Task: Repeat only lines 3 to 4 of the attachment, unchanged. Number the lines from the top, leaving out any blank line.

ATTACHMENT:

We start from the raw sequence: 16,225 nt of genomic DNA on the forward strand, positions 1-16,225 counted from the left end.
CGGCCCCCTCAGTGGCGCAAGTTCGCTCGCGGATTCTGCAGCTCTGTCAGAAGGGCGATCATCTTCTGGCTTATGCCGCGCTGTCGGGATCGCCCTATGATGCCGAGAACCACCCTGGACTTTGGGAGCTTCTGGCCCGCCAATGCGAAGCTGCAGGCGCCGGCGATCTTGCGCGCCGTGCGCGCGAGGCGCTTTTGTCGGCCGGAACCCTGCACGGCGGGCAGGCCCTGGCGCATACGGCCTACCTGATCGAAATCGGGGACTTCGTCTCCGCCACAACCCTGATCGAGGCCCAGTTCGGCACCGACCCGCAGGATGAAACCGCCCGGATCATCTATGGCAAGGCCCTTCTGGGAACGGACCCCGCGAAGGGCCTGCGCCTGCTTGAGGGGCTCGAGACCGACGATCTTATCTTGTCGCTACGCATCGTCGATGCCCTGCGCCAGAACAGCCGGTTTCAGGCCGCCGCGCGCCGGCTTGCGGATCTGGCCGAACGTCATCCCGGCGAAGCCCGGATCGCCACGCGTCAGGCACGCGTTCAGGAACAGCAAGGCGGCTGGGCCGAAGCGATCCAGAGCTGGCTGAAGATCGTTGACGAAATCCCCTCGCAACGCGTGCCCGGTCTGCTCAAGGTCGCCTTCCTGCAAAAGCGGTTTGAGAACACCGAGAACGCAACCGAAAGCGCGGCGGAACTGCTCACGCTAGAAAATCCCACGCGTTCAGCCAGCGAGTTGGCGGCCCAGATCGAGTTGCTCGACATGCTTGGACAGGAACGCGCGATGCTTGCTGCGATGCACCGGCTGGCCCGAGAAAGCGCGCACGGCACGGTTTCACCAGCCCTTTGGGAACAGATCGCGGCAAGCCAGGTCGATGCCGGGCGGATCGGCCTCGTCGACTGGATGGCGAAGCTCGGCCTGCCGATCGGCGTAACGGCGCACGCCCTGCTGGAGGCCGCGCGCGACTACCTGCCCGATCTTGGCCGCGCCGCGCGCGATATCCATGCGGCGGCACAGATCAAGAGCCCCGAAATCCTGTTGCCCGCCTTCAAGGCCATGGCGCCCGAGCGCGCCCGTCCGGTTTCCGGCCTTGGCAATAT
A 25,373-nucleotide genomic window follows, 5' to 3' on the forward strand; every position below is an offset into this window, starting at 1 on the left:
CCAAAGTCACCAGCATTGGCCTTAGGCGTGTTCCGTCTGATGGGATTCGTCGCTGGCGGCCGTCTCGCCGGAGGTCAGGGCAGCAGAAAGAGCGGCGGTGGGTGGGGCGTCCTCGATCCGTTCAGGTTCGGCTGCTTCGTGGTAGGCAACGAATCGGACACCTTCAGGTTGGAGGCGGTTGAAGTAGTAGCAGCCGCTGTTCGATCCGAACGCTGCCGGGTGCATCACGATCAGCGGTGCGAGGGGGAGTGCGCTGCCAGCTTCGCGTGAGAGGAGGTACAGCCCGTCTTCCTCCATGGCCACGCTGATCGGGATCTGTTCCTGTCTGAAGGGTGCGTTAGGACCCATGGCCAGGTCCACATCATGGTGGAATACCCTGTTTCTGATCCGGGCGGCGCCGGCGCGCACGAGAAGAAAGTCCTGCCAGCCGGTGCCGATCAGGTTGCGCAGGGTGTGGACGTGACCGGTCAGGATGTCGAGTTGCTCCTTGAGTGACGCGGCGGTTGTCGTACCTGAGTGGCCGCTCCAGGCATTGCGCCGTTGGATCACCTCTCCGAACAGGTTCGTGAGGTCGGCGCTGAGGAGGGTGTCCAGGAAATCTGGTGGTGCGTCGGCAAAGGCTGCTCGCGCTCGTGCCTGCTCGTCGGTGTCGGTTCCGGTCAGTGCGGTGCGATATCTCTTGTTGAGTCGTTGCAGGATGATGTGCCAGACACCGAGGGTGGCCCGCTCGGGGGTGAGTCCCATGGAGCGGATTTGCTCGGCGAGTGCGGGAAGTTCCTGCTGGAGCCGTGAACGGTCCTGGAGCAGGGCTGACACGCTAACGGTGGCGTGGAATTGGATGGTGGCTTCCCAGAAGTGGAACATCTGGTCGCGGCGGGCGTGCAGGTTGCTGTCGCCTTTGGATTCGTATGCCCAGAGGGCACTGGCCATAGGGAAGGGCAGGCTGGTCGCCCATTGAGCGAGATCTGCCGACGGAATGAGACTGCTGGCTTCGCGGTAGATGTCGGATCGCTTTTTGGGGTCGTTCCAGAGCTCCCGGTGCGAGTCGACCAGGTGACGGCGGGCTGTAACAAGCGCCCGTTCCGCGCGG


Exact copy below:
A 25,373-nucleotide genomic window follows, 5' to 3' on the forward strand; every position below is an offset into this window, starting at 1 on the left:
CCAAAGTCACCAGCATTGGCCTTAGGCGTGTTCCGTCTGATGGGATTCGTCGCTGGCGGCCGTCTCGCCGGAGGTCAGGGCAGCAGAAAGAGCGGCGGTGGGTGGGGCGTCCTCGATCCGTTCAGGTTCGGCTGCTTCGTGGTAGGCAACGAATCGGACACCTTCAGGTTGGAGGCGGTTGAAGTAGTAGCAGCCGCTGTTCGATCCGAACGCTGCCGGGTGCATCACGATCAGCGGTGCGAGGGGGAGTGCGCTGCCAGCTTCGCGTGAGAGGAGGTACAGCCCGTCTTCCTCCATGGCCACGCTGATCGGGATCTGTTCCTGTCTGAAGGGTGCGTTAGGACCCATGGCCAGGTCCACATCATGGTGGAATACCCTGTTTCTGATCCGGGCGGCGCCGGCGCGCACGAGAAGAAAGTCCTGCCAGCCGGTGCCGATCAGGTTGCGCAGGGTGTGGACGTGACCGGTCAGGATGTCGAGTTGCTCCTTGAGTGACGCGGCGGTTGTCGTACCTGAGTGGCCGCTCCAGGCATTGCGCCGTTGGATCACCTCTCCGAACAGGTTCGTGAGGTCGGCGCTGAGGAGGGTGTCCAGGAAATCTGGTGGTGCGTCGGCAAAGGCTGCTCGCGCTCGTGCCTGCTCGTCGGTGTCGGTTCCGGTCAGTGCGGTGCGATATCTCTTGTTGAGTCGTTGCAGGATGATGTGCCAGACACCGAGGGTGGCCCGCTCGGGGGTGAGTCCCATGGAGCGGATTTGCTCGGCGAGTGCGGGAAGTTCCTGCTGGAGCCGTGAACGGTCCTGGAGCAGGGCTGACACGCTAACGGTGGCGTGGAATTGGATGGTGGCTTCCCAGAAGTGGAACATCTGGTCGCGGCGGGCGTGCAGGTTGCTGTCGCCTTTGGATTCGTATGCCCAGAGGGCACTGGCCATAGGGAAGGGCAGGCTGGTCGCCCATTGAGCGAGATCTGCCGACGGAATGAGACTGCTGGCTTCGCGGTAGATGTCGGATCGCTTTTTGGGGTCGTTCCAGAGCTCCCGGTGCGAGTCGACCAGGTGACGGCGGGCTGTAACAAGCGCCCGTTCCGCGCGG